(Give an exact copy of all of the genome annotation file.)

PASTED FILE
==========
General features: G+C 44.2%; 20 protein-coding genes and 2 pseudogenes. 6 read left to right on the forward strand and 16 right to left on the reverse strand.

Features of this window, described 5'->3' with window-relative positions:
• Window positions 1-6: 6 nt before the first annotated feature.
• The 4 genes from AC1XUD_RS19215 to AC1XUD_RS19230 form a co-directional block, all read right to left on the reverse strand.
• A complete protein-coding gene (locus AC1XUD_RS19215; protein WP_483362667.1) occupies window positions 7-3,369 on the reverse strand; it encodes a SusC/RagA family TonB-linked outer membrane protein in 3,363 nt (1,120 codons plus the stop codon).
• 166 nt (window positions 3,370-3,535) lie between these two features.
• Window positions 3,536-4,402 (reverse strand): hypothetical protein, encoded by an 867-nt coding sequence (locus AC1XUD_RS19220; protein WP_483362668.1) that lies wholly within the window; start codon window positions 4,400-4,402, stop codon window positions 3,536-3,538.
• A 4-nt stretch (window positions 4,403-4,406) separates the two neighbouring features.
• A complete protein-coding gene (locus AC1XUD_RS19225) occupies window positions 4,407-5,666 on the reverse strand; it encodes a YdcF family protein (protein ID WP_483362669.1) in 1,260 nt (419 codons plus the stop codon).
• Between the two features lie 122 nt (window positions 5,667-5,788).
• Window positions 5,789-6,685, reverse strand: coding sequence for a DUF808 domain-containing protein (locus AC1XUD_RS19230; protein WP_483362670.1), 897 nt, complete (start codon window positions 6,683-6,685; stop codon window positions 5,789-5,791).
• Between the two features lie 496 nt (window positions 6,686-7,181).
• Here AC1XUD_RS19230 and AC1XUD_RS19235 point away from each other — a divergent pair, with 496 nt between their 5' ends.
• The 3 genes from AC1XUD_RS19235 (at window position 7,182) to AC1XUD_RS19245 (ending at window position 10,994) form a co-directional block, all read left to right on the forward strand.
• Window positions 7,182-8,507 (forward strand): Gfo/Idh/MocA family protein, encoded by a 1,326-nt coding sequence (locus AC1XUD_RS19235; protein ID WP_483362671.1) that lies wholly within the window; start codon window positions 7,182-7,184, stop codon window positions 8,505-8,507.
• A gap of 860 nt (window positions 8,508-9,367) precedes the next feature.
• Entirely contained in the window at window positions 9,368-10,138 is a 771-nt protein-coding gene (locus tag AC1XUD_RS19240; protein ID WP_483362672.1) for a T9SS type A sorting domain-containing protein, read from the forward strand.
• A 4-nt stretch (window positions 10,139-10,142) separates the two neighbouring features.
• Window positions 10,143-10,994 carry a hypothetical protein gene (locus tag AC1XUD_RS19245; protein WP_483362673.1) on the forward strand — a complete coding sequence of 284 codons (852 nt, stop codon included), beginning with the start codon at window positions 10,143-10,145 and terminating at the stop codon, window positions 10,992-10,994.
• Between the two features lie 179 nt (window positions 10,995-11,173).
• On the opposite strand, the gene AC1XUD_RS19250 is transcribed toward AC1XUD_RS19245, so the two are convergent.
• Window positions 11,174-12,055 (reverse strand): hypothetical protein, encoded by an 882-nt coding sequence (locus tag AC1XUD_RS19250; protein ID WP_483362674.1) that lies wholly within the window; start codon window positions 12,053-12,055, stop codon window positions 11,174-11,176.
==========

General features: G+C 44.2%; 20 protein-coding genes and 2 pseudogenes. 6 read left to right on the forward strand and 16 right to left on the reverse strand.

Features of this window, described 5'->3' with window-relative positions:
• Window positions 1-6: 6 nt before the first annotated feature.
• The 4 genes from AC1XUD_RS19215 to AC1XUD_RS19230 form a co-directional block, all read right to left on the reverse strand.
• A complete protein-coding gene (locus AC1XUD_RS19215; protein WP_483362667.1) occupies window positions 7-3,369 on the reverse strand; it encodes a SusC/RagA family TonB-linked outer membrane protein in 3,363 nt (1,120 codons plus the stop codon).
• 166 nt (window positions 3,370-3,535) lie between these two features.
• Window positions 3,536-4,402 (reverse strand): hypothetical protein, encoded by an 867-nt coding sequence (locus AC1XUD_RS19220; protein WP_483362668.1) that lies wholly within the window; start codon window positions 4,400-4,402, stop codon window positions 3,536-3,538.
• A 4-nt stretch (window positions 4,403-4,406) separates the two neighbouring features.
• A complete protein-coding gene (locus AC1XUD_RS19225) occupies window positions 4,407-5,666 on the reverse strand; it encodes a YdcF family protein (protein ID WP_483362669.1) in 1,260 nt (419 codons plus the stop codon).
• Between the two features lie 122 nt (window positions 5,667-5,788).
• Window positions 5,789-6,685, reverse strand: coding sequence for a DUF808 domain-containing protein (locus AC1XUD_RS19230; protein WP_483362670.1), 897 nt, complete (start codon window positions 6,683-6,685; stop codon window positions 5,789-5,791).
• Between the two features lie 496 nt (window positions 6,686-7,181).
• Here AC1XUD_RS19230 and AC1XUD_RS19235 point away from each other — a divergent pair, with 496 nt between their 5' ends.
• The 3 genes from AC1XUD_RS19235 (at window position 7,182) to AC1XUD_RS19245 (ending at window position 10,994) form a co-directional block, all read left to right on the forward strand.
• Window positions 7,182-8,507 (forward strand): Gfo/Idh/MocA family protein, encoded by a 1,326-nt coding sequence (locus AC1XUD_RS19235; protein ID WP_483362671.1) that lies wholly within the window; start codon window positions 7,182-7,184, stop codon window positions 8,505-8,507.
• A gap of 860 nt (window positions 8,508-9,367) precedes the next feature.
• Entirely contained in the window at window positions 9,368-10,138 is a 771-nt protein-coding gene (locus tag AC1XUD_RS19240; protein ID WP_483362672.1) for a T9SS type A sorting domain-containing protein, read from the forward strand.
• A 4-nt stretch (window positions 10,139-10,142) separates the two neighbouring features.
• Window positions 10,143-10,994 carry a hypothetical protein gene (locus tag AC1XUD_RS19245; protein WP_483362673.1) on the forward strand — a complete coding sequence of 284 codons (852 nt, stop codon included), beginning with the start codon at window positions 10,143-10,145 and terminating at the stop codon, window positions 10,992-10,994.
• Between the two features lie 179 nt (window positions 10,995-11,173).
• On the opposite strand, the gene AC1XUD_RS19250 is transcribed toward AC1XUD_RS19245, so the two are convergent.
• Window positions 11,174-12,055 (reverse strand): hypothetical protein, encoded by an 882-nt coding sequence (locus tag AC1XUD_RS19250; protein ID WP_483362674.1) that lies wholly within the window; start codon window positions 12,053-12,055, stop codon window positions 11,174-11,176.